Clash of cultures can scupper law firms’ mergers

THE Americans are coming. Hammonds has become the latest firm to announce that it is to merge with a US firm, confirming last week that it is to link up with Squire Sanders. It follows the merger of Hogan & Hartson and Lovells earlier in the year, and the announcement that SJ Berwin is talking to Boston-based Proskauer Rose about a tie-up. Denton Wilde Sapte's link-up with Sonnenschein Nath & Rosenthal will be signed at the end of this month.

Mergers between British and American firms are nothing new, of course. City stalwarts DLA Piper, Clifford Chance, Dechert, Mayer Brown, Jones Day and Reed Smith are all the results of US/UK link-ups. The million-dollar question is: are they a good idea?

That depends on what you want out of a merger. In the Hammonds-Squire Sanders deal, it’s pretty clear. Hammonds says that it wants to strengthen its presence in Central and Eastern Europe, areas in which Squire Sanders is strong.
For Hammonds it is about survival. The firm’s announcement of the deal is telling, boasting that when the merger goes through on 1 January the new firm will have 1,300 lawyers and revenue of $400m. That suggests that size means solidity, and is intended to head off worries about the firm caused by its shedding 42 fee earners and a larger number of back-office staff at the end of 2008.

Hammonds suffered during the downturn. Its revenues fell 6 per cent to £117.8m in the 2009-10 financial year. The redundancies allowed it to shore up its profits, although they were still only £22.6m in 2009/10. Profit per equity partner rose 32 per cent to £364,000. That number looks healthy enough, but the accusation of smoke and mirrors is strong; the figure only remained so high because of the savings gained from the redundancies. Hammonds certainly looks like a firm in need of a shot in the arm. Squire Sanders’ revenues in 2009 were $545m (£353m), and so it seems that it might be in a position to offer one.

So from the point of view of Hammonds’ partners it’s clear that this is a good move, but many lawyers in the City are wary of mergers. Some argue that they are all too often the inevitable result of internal pressure, rather than carefully thought-out commercial tactics. As firms grow they hire young associates, goes the argument, but as their careers progress they eventually demand to be made partners and there is a pressure to move into new practice areas to create work for them. This means more associates, and eventually the firm balloons dangerously out of control, desperately taking on more work that is far from its core competency. Sooner or later, a merger starts looking attractive, just to pull in more work to fuel the uncontrolled growth.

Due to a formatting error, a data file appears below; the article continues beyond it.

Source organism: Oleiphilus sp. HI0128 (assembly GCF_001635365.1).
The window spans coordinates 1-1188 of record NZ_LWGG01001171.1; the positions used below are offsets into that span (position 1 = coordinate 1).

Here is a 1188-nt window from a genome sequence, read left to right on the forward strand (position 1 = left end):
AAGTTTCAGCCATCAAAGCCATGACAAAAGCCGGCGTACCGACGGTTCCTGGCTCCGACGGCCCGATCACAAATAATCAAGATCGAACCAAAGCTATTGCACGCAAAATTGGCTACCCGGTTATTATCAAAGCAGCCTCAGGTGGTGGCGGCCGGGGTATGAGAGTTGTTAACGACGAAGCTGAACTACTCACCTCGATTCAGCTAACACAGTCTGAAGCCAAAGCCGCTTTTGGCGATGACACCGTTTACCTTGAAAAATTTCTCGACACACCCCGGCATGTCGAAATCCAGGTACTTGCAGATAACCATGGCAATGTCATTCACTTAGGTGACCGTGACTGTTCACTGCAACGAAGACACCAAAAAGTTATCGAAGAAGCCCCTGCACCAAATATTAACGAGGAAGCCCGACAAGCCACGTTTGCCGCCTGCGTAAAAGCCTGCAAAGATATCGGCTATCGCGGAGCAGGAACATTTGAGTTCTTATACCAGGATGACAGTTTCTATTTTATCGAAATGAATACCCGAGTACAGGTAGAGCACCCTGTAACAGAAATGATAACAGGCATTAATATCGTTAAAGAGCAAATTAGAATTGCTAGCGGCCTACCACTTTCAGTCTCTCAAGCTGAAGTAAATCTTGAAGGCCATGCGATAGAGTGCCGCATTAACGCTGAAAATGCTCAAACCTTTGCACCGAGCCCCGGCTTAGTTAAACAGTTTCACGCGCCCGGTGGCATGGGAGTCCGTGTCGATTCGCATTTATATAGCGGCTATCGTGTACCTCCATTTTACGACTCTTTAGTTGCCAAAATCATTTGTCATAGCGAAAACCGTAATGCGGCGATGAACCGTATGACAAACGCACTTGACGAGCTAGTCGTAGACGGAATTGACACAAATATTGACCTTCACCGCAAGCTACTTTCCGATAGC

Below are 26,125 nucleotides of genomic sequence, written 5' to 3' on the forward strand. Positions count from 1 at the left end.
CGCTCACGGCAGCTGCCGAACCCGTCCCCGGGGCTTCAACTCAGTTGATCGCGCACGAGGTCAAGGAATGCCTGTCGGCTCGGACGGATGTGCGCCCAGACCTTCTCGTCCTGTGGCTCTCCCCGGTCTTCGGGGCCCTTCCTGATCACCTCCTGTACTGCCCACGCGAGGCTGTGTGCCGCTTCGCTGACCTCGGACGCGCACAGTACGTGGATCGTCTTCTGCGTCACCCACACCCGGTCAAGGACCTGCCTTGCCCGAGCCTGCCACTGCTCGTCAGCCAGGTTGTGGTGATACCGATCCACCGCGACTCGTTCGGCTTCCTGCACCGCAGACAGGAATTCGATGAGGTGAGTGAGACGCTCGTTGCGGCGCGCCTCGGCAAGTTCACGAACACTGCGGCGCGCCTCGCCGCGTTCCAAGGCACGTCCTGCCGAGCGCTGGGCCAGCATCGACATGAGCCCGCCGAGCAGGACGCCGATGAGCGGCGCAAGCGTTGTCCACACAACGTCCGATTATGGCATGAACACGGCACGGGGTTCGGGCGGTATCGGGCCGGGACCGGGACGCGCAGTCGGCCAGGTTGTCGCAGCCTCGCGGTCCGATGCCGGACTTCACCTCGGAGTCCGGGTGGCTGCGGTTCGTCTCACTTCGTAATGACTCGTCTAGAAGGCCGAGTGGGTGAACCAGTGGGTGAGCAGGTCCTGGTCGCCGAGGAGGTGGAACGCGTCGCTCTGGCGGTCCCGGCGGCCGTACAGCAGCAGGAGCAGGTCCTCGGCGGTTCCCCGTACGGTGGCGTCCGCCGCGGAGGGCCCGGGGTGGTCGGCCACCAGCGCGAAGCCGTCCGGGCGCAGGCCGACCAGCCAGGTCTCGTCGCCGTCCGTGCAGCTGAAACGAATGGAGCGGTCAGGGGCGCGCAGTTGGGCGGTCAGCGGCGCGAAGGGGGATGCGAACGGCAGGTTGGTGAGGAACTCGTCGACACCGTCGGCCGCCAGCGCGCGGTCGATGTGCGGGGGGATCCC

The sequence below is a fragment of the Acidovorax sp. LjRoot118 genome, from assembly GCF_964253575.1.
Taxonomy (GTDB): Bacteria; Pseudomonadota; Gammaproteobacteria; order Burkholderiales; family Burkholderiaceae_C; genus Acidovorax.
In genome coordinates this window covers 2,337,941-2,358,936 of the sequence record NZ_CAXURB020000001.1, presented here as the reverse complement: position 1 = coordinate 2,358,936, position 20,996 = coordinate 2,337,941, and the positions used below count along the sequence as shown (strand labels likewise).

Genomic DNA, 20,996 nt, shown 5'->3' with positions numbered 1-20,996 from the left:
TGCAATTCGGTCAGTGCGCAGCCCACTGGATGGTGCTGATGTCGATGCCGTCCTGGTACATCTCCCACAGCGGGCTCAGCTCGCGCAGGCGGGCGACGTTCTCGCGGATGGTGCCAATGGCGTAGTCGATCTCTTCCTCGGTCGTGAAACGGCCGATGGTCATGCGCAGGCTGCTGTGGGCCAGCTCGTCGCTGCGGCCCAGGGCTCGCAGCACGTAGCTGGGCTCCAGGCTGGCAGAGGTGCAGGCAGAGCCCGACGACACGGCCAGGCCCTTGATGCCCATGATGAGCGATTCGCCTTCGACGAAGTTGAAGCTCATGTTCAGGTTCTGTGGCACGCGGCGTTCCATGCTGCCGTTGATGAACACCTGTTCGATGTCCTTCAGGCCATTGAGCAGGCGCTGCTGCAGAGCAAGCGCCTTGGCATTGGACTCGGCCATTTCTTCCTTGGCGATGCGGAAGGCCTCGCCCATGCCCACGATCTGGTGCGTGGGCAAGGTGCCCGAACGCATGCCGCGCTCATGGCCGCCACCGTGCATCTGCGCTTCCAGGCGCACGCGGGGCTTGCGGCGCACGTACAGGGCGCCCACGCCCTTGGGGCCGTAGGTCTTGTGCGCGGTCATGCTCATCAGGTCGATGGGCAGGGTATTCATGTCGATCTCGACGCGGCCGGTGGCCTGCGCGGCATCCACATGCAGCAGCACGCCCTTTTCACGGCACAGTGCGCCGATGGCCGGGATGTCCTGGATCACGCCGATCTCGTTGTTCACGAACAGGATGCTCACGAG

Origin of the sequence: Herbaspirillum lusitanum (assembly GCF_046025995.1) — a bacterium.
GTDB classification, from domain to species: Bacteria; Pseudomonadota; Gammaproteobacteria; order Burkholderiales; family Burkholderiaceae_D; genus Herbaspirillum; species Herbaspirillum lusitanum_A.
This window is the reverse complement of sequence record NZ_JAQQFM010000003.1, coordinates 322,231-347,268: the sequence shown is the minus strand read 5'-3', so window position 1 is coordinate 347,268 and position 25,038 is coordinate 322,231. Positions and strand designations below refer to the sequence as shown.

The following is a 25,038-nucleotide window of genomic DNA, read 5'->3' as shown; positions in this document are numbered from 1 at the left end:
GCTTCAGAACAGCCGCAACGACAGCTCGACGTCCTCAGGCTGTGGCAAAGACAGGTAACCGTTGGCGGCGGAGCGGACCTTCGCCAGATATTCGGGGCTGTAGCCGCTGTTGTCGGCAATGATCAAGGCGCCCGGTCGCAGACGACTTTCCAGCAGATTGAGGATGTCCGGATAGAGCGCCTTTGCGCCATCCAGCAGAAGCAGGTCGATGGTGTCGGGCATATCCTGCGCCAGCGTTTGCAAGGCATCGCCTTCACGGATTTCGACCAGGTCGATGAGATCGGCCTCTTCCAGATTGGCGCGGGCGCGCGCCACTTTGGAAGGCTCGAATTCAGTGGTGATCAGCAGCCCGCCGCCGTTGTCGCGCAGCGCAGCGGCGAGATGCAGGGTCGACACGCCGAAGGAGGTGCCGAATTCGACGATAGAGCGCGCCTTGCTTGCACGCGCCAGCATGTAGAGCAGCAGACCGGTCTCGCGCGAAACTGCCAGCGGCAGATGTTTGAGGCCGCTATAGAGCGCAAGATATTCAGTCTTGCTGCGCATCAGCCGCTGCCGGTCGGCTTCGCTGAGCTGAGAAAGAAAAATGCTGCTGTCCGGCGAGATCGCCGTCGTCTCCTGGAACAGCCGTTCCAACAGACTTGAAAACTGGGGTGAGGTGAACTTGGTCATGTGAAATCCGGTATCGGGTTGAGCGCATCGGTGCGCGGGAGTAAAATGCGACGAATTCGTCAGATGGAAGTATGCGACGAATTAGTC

One lawyer who worked for a traditional City firm taken over by an American one several years ago is sceptical about whether these deals can work at all, suggesting that in the end something has to go. “In my firm they ended up cutting all of their traditional UK work, which suggests they didn’t know what they were getting in the first place,” he says. “The Americans never quite know what they’ve let themselves in for.”

Kevin Gold, managing partner at mid-sized London firm Mishcon de Reya: “There’s no doubt these international mergers will dissipate cultures and cause clashes. It can take many years to build the new firm. You have to think about the fallout on people who had loyalty to the old firm. You have to wonder if you are adding value, or just creating a bigger problem.”

Matthew Rhodes, founder of legal community website RollOnFriday: “Firms on both sides of the Atlantic are looking to crack Asia, and know that consolidation and global reach are vital. Add a market obsessed with brand, and mergers look attractive. The Hogan Hartson-Lovells merger has created a firm that competes in size and reach with Baker & McKenzie and DLA Piper, but a better brand than either.”